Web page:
I have been experiencing some back issues of late and am having a hard time carrying Willow for more than a few minutes at a time. Having roofers working on our building has been a loud experience, and loud noises are on Willow’s “top ten reasons I need to be snuggled and carried” list. I could give Ergo Baby $160 for their amazing 360 carrier which evenly distributes baby’s weight to shoulders and hips and allows baby to sit in a more natural seated position instead of dangling from their crotch… OR I could combine the Hippy Chick hipseat and Baby Bjorn carrier (both free hand me downs) to create a carrier that doesn’t aggravate my back, allows for both inward and outward facing carry positions, and still allows baby to sit comfortably in a position which will not cause hip dysplasia. It looks a bit funny and involves extra steps to get on, but it works. (I also have an Ellaroo Mei Tai carrier that is a hand me down, but she enjoyed it more as a newborn and is not digging the inward facing carry these days. I am hoping to get her in the Mei Tai to wear her like a backpack when she is a bit bigger. But I digress).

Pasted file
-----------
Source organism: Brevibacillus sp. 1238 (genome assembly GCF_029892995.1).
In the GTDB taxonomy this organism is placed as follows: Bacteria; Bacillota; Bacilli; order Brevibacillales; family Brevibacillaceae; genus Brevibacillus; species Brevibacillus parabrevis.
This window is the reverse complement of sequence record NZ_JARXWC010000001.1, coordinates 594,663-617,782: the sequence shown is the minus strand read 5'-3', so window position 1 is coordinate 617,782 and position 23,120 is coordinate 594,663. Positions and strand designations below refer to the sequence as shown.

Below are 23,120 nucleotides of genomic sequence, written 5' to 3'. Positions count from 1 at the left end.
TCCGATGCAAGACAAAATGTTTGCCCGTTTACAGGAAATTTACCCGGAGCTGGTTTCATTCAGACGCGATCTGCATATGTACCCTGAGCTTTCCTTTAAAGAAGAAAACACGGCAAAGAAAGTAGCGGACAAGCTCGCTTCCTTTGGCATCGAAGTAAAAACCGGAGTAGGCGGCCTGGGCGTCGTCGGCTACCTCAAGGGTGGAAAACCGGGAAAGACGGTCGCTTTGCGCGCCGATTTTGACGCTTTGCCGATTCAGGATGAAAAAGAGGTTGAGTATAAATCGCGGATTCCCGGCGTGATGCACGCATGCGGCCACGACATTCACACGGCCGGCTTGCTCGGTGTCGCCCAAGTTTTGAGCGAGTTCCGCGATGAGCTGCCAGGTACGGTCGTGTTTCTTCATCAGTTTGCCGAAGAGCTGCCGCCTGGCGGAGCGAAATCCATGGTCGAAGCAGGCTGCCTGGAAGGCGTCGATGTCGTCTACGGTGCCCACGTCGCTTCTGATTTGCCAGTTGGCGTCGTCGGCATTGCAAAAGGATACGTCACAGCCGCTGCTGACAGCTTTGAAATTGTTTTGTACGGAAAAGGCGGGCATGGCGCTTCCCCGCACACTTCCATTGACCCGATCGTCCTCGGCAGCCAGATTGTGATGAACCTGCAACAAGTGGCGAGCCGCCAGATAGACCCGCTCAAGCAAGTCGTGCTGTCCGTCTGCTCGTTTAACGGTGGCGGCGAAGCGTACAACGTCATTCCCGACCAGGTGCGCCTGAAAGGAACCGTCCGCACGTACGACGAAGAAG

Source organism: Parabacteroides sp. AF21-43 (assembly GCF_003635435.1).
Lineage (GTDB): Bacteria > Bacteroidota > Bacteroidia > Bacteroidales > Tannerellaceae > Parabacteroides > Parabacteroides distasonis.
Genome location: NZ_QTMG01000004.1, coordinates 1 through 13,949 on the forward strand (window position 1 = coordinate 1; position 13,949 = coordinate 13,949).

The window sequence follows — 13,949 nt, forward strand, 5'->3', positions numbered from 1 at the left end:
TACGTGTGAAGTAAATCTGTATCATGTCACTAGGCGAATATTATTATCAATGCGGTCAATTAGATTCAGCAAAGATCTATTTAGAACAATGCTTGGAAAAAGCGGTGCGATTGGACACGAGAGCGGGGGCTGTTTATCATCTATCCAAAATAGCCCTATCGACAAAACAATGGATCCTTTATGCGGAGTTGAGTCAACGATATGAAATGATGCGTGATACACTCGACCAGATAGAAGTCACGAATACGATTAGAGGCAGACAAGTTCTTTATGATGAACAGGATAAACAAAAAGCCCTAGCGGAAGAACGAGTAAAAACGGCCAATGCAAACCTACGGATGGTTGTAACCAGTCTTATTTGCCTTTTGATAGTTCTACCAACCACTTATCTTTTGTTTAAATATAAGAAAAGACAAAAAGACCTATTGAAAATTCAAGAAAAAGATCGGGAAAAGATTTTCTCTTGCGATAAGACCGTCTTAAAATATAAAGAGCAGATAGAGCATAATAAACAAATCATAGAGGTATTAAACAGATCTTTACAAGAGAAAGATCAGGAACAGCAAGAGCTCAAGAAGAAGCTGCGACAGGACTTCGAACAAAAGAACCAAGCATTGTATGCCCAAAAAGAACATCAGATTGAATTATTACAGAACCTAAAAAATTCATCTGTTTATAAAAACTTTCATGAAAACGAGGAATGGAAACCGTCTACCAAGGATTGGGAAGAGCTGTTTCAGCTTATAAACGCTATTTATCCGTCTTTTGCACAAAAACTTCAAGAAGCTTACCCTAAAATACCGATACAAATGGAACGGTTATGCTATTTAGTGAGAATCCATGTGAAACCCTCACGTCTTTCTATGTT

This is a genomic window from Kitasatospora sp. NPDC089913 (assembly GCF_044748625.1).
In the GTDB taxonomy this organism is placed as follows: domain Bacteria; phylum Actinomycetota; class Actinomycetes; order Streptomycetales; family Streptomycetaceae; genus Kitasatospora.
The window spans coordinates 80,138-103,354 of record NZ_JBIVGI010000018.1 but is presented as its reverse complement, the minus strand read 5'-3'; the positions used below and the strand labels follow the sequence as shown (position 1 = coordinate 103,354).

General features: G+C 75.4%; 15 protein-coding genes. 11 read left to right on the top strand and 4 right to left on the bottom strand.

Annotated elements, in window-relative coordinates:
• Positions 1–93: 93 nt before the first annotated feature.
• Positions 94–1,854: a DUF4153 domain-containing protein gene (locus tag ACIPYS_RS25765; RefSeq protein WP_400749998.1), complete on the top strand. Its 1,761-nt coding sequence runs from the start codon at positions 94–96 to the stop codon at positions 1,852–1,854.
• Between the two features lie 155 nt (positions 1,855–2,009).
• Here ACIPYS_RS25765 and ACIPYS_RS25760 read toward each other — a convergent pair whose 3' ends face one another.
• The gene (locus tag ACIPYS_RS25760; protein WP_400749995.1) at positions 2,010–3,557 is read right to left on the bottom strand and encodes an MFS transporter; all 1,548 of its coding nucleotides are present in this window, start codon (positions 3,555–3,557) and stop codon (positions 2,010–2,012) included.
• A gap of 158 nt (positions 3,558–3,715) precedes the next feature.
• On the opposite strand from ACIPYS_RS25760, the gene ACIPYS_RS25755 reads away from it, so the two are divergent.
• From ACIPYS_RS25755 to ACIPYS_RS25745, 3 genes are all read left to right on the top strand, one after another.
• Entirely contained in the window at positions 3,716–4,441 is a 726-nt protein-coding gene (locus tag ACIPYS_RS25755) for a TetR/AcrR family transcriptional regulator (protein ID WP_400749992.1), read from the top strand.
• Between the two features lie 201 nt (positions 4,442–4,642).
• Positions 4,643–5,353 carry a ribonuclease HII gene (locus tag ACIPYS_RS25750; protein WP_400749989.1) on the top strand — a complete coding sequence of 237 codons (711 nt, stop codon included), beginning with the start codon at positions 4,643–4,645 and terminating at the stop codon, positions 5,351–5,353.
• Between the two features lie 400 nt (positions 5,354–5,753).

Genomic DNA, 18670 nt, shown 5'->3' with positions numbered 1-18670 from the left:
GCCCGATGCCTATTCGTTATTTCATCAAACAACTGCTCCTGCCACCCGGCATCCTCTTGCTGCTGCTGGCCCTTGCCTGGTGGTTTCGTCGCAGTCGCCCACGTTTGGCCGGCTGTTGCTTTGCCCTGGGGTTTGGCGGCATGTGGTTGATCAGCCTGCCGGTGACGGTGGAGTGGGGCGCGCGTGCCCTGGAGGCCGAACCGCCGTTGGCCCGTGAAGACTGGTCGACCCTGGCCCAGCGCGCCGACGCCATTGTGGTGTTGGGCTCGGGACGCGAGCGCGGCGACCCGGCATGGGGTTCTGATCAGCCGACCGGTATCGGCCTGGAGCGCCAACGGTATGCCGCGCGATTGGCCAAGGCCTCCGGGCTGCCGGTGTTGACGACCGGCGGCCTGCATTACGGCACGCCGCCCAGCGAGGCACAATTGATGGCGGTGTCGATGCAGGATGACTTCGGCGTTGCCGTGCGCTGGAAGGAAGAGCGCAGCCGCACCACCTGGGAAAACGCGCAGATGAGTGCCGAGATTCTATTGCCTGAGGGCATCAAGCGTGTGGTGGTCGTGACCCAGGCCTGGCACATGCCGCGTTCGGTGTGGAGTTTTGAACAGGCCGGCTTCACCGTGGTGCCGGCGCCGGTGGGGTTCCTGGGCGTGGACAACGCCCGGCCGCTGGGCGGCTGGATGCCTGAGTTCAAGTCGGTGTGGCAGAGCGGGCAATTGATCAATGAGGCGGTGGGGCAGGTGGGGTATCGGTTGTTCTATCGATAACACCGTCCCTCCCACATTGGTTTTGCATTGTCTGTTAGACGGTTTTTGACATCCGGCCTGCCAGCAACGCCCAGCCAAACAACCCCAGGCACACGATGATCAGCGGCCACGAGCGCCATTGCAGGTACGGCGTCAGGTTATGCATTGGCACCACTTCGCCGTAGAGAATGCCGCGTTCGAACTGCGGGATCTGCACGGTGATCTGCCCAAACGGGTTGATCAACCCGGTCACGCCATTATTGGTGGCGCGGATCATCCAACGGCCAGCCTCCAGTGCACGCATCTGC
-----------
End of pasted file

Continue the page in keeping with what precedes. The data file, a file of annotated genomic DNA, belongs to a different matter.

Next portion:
Who needs brand name baby powder when one can buy a giant box of generic corn starch and put it in a salt shaker?

Why pay big bucks for expensive baby-safe, chemical-free moisturizers and massage/bath oil (or $12 a tube nipple cream for that matter) when you can just keep a bulk jar of the cheapest brand of coconut oil on your change table? It is great for cradle cap, baby acne, minor diaper rashes and dry or chafed skin… and it smells delicious!